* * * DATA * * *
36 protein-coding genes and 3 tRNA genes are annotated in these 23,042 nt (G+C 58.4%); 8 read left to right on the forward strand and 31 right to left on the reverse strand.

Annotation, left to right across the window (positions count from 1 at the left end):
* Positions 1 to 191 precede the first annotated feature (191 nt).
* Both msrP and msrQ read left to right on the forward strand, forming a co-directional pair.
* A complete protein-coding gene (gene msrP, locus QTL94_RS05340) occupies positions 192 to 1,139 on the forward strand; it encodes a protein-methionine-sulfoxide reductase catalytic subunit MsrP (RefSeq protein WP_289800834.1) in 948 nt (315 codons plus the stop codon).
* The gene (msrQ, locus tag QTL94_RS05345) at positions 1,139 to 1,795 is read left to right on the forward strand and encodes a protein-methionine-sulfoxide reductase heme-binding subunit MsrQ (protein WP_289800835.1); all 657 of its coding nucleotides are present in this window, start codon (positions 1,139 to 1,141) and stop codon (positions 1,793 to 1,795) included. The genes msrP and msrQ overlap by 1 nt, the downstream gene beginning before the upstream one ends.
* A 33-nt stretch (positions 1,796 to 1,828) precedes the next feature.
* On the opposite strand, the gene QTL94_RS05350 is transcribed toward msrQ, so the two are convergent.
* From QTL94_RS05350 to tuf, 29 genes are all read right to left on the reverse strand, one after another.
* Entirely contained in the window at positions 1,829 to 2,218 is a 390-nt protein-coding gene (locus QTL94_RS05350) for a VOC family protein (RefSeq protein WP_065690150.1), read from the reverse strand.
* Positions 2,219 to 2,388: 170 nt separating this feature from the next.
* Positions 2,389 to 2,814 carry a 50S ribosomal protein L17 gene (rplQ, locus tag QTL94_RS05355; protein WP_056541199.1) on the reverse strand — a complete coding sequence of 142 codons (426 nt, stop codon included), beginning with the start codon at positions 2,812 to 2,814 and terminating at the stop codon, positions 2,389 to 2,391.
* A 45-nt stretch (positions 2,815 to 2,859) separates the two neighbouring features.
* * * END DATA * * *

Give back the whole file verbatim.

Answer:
36 protein-coding genes and 3 tRNA genes are annotated in these 23,042 nt (G+C 58.4%); 8 read left to right on the forward strand and 31 right to left on the reverse strand.

Annotation, left to right across the window (positions count from 1 at the left end):
* Positions 1 to 191 precede the first annotated feature (191 nt).
* Both msrP and msrQ read left to right on the forward strand, forming a co-directional pair.
* A complete protein-coding gene (gene msrP, locus QTL94_RS05340) occupies positions 192 to 1,139 on the forward strand; it encodes a protein-methionine-sulfoxide reductase catalytic subunit MsrP (RefSeq protein WP_289800834.1) in 948 nt (315 codons plus the stop codon).
* The gene (msrQ, locus tag QTL94_RS05345) at positions 1,139 to 1,795 is read left to right on the forward strand and encodes a protein-methionine-sulfoxide reductase heme-binding subunit MsrQ (protein WP_289800835.1); all 657 of its coding nucleotides are present in this window, start codon (positions 1,139 to 1,141) and stop codon (positions 1,793 to 1,795) included. The genes msrP and msrQ overlap by 1 nt, the downstream gene beginning before the upstream one ends.
* A 33-nt stretch (positions 1,796 to 1,828) precedes the next feature.
* On the opposite strand, the gene QTL94_RS05350 is transcribed toward msrQ, so the two are convergent.
* From QTL94_RS05350 to tuf, 29 genes are all read right to left on the reverse strand, one after another.
* Entirely contained in the window at positions 1,829 to 2,218 is a 390-nt protein-coding gene (locus QTL94_RS05350) for a VOC family protein (RefSeq protein WP_065690150.1), read from the reverse strand.
* Positions 2,219 to 2,388: 170 nt separating this feature from the next.
* Positions 2,389 to 2,814 carry a 50S ribosomal protein L17 gene (rplQ, locus tag QTL94_RS05355; protein WP_056541199.1) on the reverse strand — a complete coding sequence of 142 codons (426 nt, stop codon included), beginning with the start codon at positions 2,812 to 2,814 and terminating at the stop codon, positions 2,389 to 2,391.
* A 45-nt stretch (positions 2,815 to 2,859) separates the two neighbouring features.